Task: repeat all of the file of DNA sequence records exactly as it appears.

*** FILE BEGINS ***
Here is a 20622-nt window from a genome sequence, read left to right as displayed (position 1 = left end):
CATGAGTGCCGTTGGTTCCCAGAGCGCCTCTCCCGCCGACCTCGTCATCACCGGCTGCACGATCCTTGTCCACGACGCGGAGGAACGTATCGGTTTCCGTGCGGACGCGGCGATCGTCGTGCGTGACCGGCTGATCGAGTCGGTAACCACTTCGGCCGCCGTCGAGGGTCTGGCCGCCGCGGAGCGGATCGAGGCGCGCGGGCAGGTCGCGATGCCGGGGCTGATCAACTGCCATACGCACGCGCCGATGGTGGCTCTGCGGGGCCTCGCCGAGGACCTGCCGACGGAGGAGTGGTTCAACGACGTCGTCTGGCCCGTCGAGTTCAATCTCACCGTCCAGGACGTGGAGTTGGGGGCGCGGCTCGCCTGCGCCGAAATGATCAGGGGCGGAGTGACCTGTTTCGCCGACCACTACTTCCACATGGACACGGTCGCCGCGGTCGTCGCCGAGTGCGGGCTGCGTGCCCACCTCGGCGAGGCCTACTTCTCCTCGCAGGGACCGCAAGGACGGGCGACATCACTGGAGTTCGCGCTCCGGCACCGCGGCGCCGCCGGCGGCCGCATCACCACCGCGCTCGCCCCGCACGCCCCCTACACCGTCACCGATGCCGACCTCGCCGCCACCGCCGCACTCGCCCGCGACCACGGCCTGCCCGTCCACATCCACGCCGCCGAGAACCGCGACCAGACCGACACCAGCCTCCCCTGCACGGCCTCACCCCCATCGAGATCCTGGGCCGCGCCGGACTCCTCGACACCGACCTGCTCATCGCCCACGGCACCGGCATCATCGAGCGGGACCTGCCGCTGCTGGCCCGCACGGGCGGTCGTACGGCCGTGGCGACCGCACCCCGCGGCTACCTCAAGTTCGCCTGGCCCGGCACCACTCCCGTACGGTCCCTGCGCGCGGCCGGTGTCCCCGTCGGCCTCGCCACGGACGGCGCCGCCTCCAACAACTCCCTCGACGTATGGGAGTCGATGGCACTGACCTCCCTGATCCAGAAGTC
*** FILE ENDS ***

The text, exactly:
Here is a 20622-nt window from a genome sequence, read left to right as displayed (position 1 = left end):
CATGAGTGCCGTTGGTTCCCAGAGCGCCTCTCCCGCCGACCTCGTCATCACCGGCTGCACGATCCTTGTCCACGACGCGGAGGAACGTATCGGTTTCCGTGCGGACGCGGCGATCGTCGTGCGTGACCGGCTGATCGAGTCGGTAACCACTTCGGCCGCCGTCGAGGGTCTGGCCGCCGCGGAGCGGATCGAGGCGCGCGGGCAGGTCGCGATGCCGGGGCTGATCAACTGCCATACGCACGCGCCGATGGTGGCTCTGCGGGGCCTCGCCGAGGACCTGCCGACGGAGGAGTGGTTCAACGACGTCGTCTGGCCCGTCGAGTTCAATCTCACCGTCCAGGACGTGGAGTTGGGGGCGCGGCTCGCCTGCGCCGAAATGATCAGGGGCGGAGTGACCTGTTTCGCCGACCACTACTTCCACATGGACACGGTCGCCGCGGTCGTCGCCGAGTGCGGGCTGCGTGCCCACCTCGGCGAGGCCTACTTCTCCTCGCAGGGACCGCAAGGACGGGCGACATCACTGGAGTTCGCGCTCCGGCACCGCGGCGCCGCCGGCGGCCGCATCACCACCGCGCTCGCCCCGCACGCCCCCTACACCGTCACCGATGCCGACCTCGCCGCCACCGCCGCACTCGCCCGCGACCACGGCCTGCCCGTCCACATCCACGCCGCCGAGAACCGCGACCAGACCGACACCAGCCTCCCCTGCACGGCCTCACCCCCATCGAGATCCTGGGCCGCGCCGGACTCCTCGACACCGACCTGCTCATCGCCCACGGCACCGGCATCATCGAGCGGGACCTGCCGCTGCTGGCCCGCACGGGCGGTCGTACGGCCGTGGCGACCGCACCCCGCGGCTACCTCAAGTTCGCCTGGCCCGGCACCACTCCCGTACGGTCCCTGCGCGCGGCCGGTGTCCCCGTCGGCCTCGCCACGGACGGCGCCGCCTCCAACAACTCCCTCGACGTATGGGAGTCGATGGCACTGACCTCCCTGATCCAGAAGTC